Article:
Tefillin, Mezuzah and Sefer Torah - Chapter One
Four passages [of the Torah]: Kadesh Li and V'hayah ki y'viacha Ado-nai in the book of Exodus (13:1-10 and 13:11-16) and Shema and V'hayah im shamo'a (Deuteronomy 6:4-9 and 11:13-21) should be written separately and covered with leather. They are called tefillin.
They are placed on the head and tied on the arm. According to Torah law, even a mere point of one of the letters from these four passages prevents all of them from being acceptable. All four must be written in the proper manner.
Similarly, if even one letter of the two passages contained in the mezuzah, Shema and V'hayah im shamo'a (Deuteronomy 6:4-9 and 11:13-21), is lacking a point, it is not acceptable according to Torah law, which requires that they [each] be written in a perfect manner. Similarly, a Torah scroll which is lacking even one letter is unacceptable.
There are ten requirements for tefillin. All of them are halachot transmitted to Moses on Mount Sinai. It is necessary to fulfill them all. Therefore, if one made any changes with regard to them, the tefillin are not fit for use: Two of them involve their composition, and eight involve the coverings [placed around the passages] and the tying of their straps.
These are the two that involve their composition:
a) They must be written in ink;
b) They must be written on parchment.
How is ink prepared? One collects the vapor of oils, of tar, of wax, or the like, [causes it to condense,] and kneads it together with sap from a tree and a drop of honey. It is moistened extensively, crushed until it is formed into flat cakes, dried, and then stored.
When one desires to write with it, one soaks [the cakes of ink] in gallnut juice or the like and writes with it. Thus, if one attempts to rub it out, he would be able to.
This is the ink with which it is most preferable to write scrolls, tefillin, and mezuzot. If, however, one wrote any of the three with gallnut juice or vitriol, which remains without being rubbed out, it is acceptable.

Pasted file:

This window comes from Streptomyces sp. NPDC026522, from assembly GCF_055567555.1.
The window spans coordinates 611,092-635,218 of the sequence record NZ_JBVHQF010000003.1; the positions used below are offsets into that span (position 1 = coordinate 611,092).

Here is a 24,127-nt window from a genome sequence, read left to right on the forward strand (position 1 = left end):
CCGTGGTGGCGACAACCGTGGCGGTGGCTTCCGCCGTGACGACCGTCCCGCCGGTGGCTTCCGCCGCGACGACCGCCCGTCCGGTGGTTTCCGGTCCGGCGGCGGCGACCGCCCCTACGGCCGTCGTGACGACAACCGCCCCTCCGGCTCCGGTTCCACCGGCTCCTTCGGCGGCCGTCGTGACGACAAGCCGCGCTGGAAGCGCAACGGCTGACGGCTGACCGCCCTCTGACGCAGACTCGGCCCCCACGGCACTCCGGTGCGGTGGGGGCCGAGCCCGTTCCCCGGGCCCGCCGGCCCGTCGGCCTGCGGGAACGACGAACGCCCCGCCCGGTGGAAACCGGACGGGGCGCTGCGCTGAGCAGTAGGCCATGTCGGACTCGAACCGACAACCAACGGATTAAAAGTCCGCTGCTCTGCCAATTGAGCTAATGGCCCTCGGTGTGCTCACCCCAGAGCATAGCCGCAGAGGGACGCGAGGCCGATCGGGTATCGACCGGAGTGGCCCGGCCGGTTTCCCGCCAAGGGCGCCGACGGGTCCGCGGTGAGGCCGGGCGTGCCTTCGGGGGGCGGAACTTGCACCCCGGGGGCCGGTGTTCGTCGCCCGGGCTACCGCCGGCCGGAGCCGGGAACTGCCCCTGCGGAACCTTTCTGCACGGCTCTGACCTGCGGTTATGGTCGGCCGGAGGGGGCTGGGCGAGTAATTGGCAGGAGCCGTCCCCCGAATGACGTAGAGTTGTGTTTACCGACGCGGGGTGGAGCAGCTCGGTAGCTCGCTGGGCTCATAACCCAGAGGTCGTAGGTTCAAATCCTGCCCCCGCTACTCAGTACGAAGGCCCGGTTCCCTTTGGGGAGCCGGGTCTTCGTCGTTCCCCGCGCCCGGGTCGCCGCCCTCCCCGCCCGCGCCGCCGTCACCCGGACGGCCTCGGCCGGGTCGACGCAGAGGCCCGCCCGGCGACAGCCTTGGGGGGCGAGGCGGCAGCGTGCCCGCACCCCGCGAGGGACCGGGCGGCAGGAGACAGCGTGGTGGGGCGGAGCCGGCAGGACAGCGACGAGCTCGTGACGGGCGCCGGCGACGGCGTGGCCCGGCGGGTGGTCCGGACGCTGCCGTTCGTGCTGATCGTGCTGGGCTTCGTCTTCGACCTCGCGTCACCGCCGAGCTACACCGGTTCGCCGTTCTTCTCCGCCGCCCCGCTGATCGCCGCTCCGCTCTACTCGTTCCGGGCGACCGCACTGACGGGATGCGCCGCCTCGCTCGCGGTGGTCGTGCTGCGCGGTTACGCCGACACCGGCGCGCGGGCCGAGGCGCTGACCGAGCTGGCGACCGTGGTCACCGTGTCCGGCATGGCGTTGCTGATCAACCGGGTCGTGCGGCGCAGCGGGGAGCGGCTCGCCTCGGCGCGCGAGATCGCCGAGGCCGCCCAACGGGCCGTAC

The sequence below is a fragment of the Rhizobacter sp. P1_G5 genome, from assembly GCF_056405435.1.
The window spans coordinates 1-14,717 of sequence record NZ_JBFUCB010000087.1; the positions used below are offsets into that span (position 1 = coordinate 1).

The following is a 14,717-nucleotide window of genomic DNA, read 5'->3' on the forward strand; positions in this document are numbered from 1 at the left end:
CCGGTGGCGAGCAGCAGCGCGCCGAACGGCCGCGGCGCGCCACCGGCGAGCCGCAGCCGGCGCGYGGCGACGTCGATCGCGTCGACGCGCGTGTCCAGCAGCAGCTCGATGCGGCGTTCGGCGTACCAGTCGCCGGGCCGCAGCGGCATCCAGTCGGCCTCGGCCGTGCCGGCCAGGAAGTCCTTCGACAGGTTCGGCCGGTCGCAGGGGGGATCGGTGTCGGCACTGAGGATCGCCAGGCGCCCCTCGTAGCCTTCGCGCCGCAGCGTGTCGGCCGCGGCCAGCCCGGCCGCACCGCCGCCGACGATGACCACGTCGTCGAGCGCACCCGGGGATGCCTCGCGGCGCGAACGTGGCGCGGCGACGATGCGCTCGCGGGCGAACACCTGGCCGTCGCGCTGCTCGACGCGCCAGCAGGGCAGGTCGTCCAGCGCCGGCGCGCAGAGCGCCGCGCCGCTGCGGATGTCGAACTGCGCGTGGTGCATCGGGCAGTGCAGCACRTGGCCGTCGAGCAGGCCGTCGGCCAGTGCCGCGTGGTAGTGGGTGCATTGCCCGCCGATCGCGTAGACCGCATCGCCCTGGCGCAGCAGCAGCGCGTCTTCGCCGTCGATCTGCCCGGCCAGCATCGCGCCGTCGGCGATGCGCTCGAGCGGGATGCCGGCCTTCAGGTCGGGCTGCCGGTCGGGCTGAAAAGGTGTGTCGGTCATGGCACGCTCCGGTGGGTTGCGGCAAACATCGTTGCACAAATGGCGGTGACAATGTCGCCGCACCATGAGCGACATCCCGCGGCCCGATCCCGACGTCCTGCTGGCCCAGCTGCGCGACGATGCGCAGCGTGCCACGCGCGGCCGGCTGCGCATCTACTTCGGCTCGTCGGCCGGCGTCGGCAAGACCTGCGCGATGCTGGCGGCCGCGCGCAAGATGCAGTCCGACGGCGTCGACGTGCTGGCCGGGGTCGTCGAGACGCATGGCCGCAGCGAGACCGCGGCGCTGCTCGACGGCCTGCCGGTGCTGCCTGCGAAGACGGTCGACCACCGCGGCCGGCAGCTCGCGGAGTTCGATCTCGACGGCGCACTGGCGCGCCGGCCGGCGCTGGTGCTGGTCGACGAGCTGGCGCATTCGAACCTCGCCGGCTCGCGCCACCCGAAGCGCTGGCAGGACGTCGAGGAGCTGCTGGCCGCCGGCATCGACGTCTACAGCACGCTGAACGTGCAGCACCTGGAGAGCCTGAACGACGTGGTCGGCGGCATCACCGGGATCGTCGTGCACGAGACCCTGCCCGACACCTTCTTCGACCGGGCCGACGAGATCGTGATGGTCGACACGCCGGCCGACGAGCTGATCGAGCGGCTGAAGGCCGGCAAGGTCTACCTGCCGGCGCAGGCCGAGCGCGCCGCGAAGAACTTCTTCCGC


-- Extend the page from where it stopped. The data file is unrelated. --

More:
If so, what was excluded by the halachah conveyed to Moses on Mount Sinai, which stated that it be written in ink?
It excludes tints of other colors, such as red, green, and the like. If even one letter of a Torah scroll, tefillin, or mezuzot is in another tint or in gold, they are invalid.
There are three types of parchment: g'vil, k'laf, and duchsustos.
What is implied? The hide of a domesticated or wild animal is taken. First, the hair is removed from it. Afterwards, it is salted and then prepared with flour. Then resin and other substances which cause the skin to contract and become harder are applied to it. In this state, it is called g'vil.
After the hair is removed, the hide may be taken and divided in half in the manner known to the parchment processors. Thus, there are two pieces of parchment: a thin one, which is on the side where the hair grew, and a thicker one, on the side of the flesh.
After it has been processed using salt, then flour, and then resin and the like, the portion on the side where the hair grew is called k'laf and the portion on the side of the flesh is called duchsustos.
It is a halachah transmitted to Moses on Mount Sinai that a Torah scroll should be written on g'vil on the side on which the hair had grown. When tefillin are written on k'laf, they should be written on the side of the flesh. When a mezuzah is written onduchsustos, it should be written on the side of the hair.
Whenever one writes on k'laf on the side of the hair or on g'vil or duchsustos on the side of the flesh, it is unacceptable.
Although it is a halachah which was transmitted to Moses on Mount Sinai, that if one wrote a Torah scroll on k'laf, it is acceptable. G'vil was mentioned only to exclude duchsustos. If a Torah scroll was written on the latter, it is not acceptable.